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In the spotlight

Honouring women who blazed the trail in the fashion industry, we shine a light on the 12 most influential female designers in the history of Haute Couture

Since the beginning of the industry, fashion has always been aimed at women. The big players whose names have been etched in the annals of history, however, have mostly been male. Yet, behind the scenes, numerous women have silently been at work, playing a very important role in the evolution of fashion.

Long before Women’s History Month came about in the 1980s, a string of female designers and entrepreneurs were not only carving out their own paths in the industry but also paving the way for other women to follow suit. They developed bold, unique lines to empower women with clothes that would instil confidence and help them find their inner strength in order to make a living in a male-dominated society. And this March, as we once again honour the role of powerful women in society, we shine a light on the most influential designers, pioneers in fashion and entrepreneurs who revolutionised the way women dressed.

Coco Chanel

The ultimate female designer, Gabrielle Bonheur "Coco" Chanel is considered by many as the greatest fashion icon to have ever lived. Up until her passing in 1971, at the age of 87, Coco Chanel had been working on her couture collection. In her lifetime, she defined the notion of wardrobe staples by introducing her trademark 'little black dress', which is timeless even today. She started her career during World War I and became the first mainstream designer to use jersey fabric in her Haute Couture collection. She often borrowed from the vocabulary of menswear to create pieces that emphasised comfort for women. As such, she freed women from lace, frills and the corsets that they wore under their skirts and dresses by offering them sailor shirts, wide-leg pants and suits instead.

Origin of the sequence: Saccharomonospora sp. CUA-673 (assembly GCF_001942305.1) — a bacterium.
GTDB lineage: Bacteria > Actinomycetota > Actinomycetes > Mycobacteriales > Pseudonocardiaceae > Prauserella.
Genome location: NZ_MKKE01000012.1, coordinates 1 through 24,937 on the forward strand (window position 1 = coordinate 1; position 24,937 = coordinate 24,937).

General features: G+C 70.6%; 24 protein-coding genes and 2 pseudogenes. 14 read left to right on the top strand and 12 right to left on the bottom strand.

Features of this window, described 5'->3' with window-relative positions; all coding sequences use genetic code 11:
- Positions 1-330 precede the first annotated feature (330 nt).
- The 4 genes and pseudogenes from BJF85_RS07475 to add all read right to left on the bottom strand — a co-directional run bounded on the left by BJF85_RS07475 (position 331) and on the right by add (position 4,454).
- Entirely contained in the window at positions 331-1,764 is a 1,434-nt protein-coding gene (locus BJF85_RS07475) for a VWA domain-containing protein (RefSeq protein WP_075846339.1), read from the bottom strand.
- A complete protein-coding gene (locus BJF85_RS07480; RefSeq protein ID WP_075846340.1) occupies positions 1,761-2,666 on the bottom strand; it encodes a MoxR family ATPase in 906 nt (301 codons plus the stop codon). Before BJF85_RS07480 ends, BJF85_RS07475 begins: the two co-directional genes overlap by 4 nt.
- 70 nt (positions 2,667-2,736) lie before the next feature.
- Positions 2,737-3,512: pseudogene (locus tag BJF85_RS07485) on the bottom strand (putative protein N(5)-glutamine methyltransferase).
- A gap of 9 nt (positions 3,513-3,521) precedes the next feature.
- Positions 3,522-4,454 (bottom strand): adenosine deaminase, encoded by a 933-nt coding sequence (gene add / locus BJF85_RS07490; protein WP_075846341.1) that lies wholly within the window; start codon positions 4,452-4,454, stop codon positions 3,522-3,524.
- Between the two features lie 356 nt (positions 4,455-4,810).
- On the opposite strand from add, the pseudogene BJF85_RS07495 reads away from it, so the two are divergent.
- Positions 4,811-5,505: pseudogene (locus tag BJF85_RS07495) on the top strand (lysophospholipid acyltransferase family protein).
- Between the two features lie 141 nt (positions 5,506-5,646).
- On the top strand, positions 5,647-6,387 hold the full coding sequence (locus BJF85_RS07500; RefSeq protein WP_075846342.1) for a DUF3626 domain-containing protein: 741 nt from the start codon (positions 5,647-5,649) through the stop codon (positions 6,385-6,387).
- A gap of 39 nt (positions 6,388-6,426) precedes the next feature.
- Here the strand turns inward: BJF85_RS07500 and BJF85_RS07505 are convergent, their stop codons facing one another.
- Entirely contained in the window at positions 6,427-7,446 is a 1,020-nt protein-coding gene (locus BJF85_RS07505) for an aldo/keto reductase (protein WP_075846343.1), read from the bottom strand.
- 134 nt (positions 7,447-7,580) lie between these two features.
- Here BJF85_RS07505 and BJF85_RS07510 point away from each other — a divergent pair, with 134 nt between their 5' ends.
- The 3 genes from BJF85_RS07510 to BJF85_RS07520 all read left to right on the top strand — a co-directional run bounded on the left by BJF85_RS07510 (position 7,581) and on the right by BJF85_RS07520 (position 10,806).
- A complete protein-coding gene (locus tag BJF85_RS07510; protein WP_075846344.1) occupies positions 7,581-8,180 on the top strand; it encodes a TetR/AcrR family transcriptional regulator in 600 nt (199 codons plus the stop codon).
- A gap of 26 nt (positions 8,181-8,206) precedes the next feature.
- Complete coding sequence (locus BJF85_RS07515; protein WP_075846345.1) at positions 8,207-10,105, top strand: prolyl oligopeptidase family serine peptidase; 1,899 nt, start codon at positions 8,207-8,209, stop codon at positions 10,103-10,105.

Madeleine Chéruit

Unlike Chanel, Madame Louise Chéruit, known as Madeleine Chéruit, isn’t a household name, but she paved the way for women in fashion by becoming one of the first women at the helm of a major fashion house in France. Chéruit started out as a dressmaker at Raudnitz & Cie House of Couture in the late 1880s. Her exceptional talent didn't go unnoticed and, eventually, at the turn of the century, she took over the salon, renaming it Chéruit in 1905. Though the house shuttered in 1935, Chéruit's influence in fashion design can still be felt today.

Elsa Schiaparelli

She might have been a major rival to Coco Chanel – the two tried to outdo the other’s style with every collection – but Elsa Schiaparelli made her own mark. The Italian designer’s legacy began with her collection in 1927 that comprised hand-knitted sweaters featuring surrealist “trompe l’ceil” images, which is an art method that uses realistic imagery to create optical illusions. This went on to become her signature style that captured the world’s attention.

She would later go on to become the first designer to use zippers as a visible statement piece while launching unique collections of bathing suits, ski-wear, and divided skirts which are known as tennis skirts today. She also went on to collaborate with artists such as Salvador Dali and Meret Oppenheim. Her unique style landed her on the cover of TIME magazine, making her the first female fashion designer to ever earn the honour.


Such was her legacy that Valentina Nicholaevna Sanina Schlee became one of the very few people in the fashion industry – and the world – to be known exclusively by their first name. Hailing from Russia, she was a popular costume designer in the late 1920s known for her dramatic evening gowns, which quickly gained Hollywood’s attention. She had her own couture dress house called Valentina’s Gowns, where she designed gorgeous made-to-measure, flowing dresses, pioneering the notion of red carpet glamour.